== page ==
The parties have filed conflicting affidavits concerning the disputes that arose between them beginning in approximately November 2015. David and James maintain that Torosyan, who was not supposed to be actively involved in the operations of Allied, has wrongfully taken on the role of manager, poorly run the enterprise, and then acted unilaterally to oust them from Allied and deprive them of, not only salary and benefits, but also their ownership interests. They also assert that Torosyan has acted aggressively toward them. Torosyan, on the other hand, maintains that he discovered that both brothers paid for personal expenses using Allied's funds and that David misappropriated $11, 000 from the business. He also asserts that beginning in November, David and James demanded that he give some of his ownership interests in Allied to friends of theirs and renounce his right to direct Allied's affairs until his investment is repaid.

         According to Torosyan, David and James threatened him and his family with physical harm if he did not comply with their demands. James also threatened to burn down the clinic. They professed to have relationships with members of the Russian mafia. (The specific language that Torosyan attests David and James directed at him is disturbing, but need not be repeated here.)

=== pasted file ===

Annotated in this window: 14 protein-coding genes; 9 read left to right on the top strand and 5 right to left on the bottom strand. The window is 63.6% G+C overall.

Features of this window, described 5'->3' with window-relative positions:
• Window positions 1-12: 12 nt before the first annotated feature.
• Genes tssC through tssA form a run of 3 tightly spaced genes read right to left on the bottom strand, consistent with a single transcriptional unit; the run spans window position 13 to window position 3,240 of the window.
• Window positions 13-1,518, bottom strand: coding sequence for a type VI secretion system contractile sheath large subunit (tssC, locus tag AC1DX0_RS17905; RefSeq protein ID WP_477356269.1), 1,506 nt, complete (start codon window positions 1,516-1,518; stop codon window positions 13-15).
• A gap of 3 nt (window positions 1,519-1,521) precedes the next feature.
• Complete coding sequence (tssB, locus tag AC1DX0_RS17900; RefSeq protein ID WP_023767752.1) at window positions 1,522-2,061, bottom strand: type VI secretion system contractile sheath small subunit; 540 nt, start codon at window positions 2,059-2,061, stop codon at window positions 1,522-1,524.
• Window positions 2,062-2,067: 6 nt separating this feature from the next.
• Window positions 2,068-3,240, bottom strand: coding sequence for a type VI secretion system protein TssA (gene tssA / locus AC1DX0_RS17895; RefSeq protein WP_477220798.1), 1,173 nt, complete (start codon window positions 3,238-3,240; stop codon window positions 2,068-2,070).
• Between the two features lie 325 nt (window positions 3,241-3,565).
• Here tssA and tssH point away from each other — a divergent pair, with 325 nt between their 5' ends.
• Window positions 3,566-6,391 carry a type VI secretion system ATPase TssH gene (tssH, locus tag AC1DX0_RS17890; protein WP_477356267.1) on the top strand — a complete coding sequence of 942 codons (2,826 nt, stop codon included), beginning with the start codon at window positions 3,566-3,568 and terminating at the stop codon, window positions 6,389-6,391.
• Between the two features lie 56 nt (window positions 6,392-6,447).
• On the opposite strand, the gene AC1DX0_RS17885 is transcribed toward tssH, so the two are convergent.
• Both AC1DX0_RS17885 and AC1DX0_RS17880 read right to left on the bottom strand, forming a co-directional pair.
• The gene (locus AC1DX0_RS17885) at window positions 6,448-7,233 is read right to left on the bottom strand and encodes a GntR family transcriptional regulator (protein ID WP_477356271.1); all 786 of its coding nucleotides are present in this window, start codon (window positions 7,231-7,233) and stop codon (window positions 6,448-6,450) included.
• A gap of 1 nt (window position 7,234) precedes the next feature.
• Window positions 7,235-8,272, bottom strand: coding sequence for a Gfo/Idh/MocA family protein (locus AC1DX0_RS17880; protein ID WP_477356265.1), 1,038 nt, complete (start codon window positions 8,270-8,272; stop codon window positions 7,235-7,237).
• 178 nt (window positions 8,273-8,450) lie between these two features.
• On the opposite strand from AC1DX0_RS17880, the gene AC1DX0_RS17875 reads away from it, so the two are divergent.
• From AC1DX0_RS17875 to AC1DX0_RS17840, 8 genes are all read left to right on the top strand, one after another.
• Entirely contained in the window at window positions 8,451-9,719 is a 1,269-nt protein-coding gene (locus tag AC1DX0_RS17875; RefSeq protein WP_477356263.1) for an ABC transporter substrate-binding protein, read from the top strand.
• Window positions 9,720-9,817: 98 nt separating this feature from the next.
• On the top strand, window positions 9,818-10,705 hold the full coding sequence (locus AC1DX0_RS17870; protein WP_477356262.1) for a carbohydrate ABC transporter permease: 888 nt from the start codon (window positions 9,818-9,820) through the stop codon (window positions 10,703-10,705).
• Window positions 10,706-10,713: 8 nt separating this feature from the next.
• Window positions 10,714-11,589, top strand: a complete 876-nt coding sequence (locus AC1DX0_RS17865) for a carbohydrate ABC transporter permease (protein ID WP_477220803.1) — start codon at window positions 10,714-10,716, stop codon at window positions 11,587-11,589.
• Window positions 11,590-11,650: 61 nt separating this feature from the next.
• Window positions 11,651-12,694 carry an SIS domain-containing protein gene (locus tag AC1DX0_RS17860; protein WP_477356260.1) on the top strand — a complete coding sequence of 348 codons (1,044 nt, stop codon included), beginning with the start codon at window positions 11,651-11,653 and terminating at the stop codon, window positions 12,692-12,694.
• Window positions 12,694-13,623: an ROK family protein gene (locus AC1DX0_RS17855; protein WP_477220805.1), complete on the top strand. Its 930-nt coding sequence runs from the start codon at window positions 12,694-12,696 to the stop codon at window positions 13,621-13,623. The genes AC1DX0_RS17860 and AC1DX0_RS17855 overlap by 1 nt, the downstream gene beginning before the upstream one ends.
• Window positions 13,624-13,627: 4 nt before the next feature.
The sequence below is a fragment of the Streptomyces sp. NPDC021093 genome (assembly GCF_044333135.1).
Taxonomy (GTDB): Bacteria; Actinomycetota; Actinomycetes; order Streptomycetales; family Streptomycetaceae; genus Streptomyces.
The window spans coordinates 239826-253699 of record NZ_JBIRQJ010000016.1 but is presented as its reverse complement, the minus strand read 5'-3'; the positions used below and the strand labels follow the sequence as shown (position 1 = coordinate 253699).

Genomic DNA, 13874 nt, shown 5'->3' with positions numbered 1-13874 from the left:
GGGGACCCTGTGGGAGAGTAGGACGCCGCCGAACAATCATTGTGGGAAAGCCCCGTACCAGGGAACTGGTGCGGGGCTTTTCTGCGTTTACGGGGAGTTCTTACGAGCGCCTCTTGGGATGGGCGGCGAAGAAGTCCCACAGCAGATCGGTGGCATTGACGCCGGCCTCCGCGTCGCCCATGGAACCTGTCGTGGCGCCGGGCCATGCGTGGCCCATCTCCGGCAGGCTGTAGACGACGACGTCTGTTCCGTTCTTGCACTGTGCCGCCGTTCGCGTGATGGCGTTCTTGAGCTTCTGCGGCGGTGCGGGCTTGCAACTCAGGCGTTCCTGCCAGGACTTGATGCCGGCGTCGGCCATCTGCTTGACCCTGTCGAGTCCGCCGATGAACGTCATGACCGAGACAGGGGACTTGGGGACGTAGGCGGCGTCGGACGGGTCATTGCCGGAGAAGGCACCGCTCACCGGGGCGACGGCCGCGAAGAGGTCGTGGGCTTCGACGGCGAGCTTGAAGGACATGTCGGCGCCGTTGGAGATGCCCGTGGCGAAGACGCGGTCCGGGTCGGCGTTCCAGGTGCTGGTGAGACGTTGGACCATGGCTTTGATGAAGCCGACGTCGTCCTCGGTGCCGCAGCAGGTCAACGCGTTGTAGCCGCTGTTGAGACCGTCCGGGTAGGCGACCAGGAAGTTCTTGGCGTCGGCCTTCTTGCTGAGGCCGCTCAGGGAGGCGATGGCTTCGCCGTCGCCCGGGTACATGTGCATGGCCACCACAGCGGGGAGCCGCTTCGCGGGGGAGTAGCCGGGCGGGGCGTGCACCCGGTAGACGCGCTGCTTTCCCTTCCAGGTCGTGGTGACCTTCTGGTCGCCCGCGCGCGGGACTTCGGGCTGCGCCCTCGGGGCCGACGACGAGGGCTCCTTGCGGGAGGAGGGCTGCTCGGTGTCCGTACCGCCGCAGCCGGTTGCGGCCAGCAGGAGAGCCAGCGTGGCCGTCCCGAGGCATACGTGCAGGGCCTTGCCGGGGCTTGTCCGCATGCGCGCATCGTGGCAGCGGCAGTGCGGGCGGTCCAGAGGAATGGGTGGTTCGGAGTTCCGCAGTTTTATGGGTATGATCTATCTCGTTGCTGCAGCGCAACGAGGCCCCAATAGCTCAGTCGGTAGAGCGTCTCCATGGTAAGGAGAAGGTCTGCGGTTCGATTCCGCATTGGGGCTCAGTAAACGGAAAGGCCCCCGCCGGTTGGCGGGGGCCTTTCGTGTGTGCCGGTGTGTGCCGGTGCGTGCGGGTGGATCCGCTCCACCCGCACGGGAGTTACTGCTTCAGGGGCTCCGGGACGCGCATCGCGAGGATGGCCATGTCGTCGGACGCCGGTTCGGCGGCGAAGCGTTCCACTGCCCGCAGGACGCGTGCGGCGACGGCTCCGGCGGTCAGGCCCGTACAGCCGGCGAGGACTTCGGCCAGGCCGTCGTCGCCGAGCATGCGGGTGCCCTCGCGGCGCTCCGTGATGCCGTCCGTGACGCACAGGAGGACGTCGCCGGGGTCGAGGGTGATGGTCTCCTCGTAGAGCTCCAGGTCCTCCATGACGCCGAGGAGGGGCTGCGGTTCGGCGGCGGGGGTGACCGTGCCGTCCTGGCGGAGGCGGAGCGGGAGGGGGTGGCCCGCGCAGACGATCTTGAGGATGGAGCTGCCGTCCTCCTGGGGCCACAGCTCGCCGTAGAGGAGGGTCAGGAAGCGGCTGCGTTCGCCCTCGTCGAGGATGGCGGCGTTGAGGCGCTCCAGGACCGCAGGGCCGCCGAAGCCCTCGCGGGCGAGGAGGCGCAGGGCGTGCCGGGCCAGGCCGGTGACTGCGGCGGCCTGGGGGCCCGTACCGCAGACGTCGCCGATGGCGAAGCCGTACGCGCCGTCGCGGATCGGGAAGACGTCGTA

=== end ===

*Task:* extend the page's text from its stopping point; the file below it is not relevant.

In response to these alleged threats, Torosyan sought advice from counsel, who recommended the course of action that has led to this litigation.


         This case is before the court on the plaintiffs' motion for a preliminary injunction. To succeed on their motion, plaintiffs therefore bear the burden of showing: (1) a likelihood of success on the merits of their claims; (2) that they will suffer irreparable harm if injunctive relief is not granted; and (3) that their harm, if injunctive relief is denied, outweighs any harm that would be suffered by the defendants if the relief were granted. See Boston Police Patrolmen's Ass'n, Inc. v. Police Dept. of Boston, 446 Mass. 46, 49-50, 841 N.E.2d 1229 (2006); Packaging Indus. Group, Inc. v. Cheney, 380 Mass. 609, 616-17, 405 N.E.2d 106 (1980). In this case, the court need not go further than noting that, on the record before it, it does not find that the plaintiffs have established a likelihood of success on the merits. The plaintiffs' motion is premised entirely on the averments set out in their affidavits. There is no corroborating evidence. The court need not decide whether it finds the plaintiffs' assertions more credible than the defendants', even equipoise is insufficient to support the motion for a preliminary injunction, and the court does not find their averments more credible than Torosyan's.